17 Oct Broken promises
Clinicians are faced with difficult decisions when assessing if patients with a low immunity should be offered treatment to prevent tuberculosis. Such treatment adds to treatment already taken and increases the risk of side effects. The decision has been difficult because there were no good tests available to select the patients with the highest risk for tuberculosis who would benefit most by the treatment.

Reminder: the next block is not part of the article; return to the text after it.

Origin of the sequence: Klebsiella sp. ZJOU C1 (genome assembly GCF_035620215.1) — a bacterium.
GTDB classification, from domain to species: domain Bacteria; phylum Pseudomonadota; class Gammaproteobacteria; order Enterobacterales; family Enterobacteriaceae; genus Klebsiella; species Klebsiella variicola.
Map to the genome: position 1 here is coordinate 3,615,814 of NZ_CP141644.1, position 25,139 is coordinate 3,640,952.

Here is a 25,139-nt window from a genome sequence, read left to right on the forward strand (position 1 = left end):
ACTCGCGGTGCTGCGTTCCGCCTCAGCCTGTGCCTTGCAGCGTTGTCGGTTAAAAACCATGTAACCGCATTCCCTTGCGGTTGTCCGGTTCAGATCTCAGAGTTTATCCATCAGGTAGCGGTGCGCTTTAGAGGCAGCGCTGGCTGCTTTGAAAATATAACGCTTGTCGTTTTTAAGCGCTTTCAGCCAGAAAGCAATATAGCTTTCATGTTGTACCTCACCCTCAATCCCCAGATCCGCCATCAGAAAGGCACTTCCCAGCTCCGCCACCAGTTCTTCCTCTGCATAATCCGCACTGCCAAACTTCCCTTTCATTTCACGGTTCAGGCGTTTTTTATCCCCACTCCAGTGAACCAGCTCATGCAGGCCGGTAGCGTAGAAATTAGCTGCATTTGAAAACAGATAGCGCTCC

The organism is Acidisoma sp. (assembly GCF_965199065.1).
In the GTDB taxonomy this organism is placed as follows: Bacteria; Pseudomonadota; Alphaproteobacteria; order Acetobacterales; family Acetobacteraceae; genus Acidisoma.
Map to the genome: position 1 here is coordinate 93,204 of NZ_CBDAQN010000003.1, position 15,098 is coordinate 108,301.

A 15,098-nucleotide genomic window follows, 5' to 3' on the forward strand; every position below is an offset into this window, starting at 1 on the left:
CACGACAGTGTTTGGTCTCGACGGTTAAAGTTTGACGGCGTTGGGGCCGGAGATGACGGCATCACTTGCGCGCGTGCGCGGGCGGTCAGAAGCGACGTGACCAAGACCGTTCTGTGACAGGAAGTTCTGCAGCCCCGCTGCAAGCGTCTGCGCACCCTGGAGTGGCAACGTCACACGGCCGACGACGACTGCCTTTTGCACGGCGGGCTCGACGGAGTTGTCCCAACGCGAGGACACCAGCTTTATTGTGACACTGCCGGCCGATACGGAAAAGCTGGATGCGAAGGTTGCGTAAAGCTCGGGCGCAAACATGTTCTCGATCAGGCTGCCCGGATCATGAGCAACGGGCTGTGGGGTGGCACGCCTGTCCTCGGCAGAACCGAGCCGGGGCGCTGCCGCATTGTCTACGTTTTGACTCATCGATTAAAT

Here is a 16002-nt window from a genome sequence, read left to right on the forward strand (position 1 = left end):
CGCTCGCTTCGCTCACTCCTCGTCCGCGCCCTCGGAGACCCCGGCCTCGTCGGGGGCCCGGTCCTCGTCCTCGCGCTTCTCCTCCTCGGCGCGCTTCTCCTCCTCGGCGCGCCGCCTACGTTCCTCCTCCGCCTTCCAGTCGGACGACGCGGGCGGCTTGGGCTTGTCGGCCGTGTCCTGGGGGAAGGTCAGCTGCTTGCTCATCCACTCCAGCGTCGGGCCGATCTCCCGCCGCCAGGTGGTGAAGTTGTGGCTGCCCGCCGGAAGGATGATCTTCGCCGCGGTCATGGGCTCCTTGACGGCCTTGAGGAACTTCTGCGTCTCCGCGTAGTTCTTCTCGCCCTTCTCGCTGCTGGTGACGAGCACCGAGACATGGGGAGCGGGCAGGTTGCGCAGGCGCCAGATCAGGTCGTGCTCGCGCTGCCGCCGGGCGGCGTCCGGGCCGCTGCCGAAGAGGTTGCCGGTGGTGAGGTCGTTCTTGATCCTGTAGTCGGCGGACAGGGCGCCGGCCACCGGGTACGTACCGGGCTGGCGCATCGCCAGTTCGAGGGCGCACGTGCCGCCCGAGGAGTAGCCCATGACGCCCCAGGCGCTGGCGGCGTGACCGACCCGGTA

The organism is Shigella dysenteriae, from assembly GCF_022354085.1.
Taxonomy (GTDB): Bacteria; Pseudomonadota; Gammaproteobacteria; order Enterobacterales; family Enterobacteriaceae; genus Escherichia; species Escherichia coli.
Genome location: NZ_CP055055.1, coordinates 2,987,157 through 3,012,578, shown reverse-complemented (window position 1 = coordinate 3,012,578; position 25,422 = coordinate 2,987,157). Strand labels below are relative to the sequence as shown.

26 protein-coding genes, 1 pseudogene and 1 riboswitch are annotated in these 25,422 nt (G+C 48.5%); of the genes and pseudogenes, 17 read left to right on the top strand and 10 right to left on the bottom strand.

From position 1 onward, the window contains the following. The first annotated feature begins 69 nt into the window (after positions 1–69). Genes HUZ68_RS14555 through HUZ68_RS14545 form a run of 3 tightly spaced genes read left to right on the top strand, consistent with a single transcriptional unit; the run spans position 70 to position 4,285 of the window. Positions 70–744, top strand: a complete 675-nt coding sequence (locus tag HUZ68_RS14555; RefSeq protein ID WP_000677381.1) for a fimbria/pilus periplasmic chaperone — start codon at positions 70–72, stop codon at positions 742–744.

New tests were heralded as a breakthrough in this clinical dilemma given their assumed superior performance to diagnose tuberculosis infection in patients with low immunity. They became quickly a part of routine practice without rigorous assessments of their value.
The current study shows that the promise of superior performance is broken. The new IGRA test perform as poorly as the old skin test to identify patients with low immunity at highest risk of tuberculosis.
The clinical dilemma has not been solved. Although both the new and the old test play a role in clinical management of patients with low immunity, clinical judgment with a broad risk-assessment remains the cornerstone of clinical care.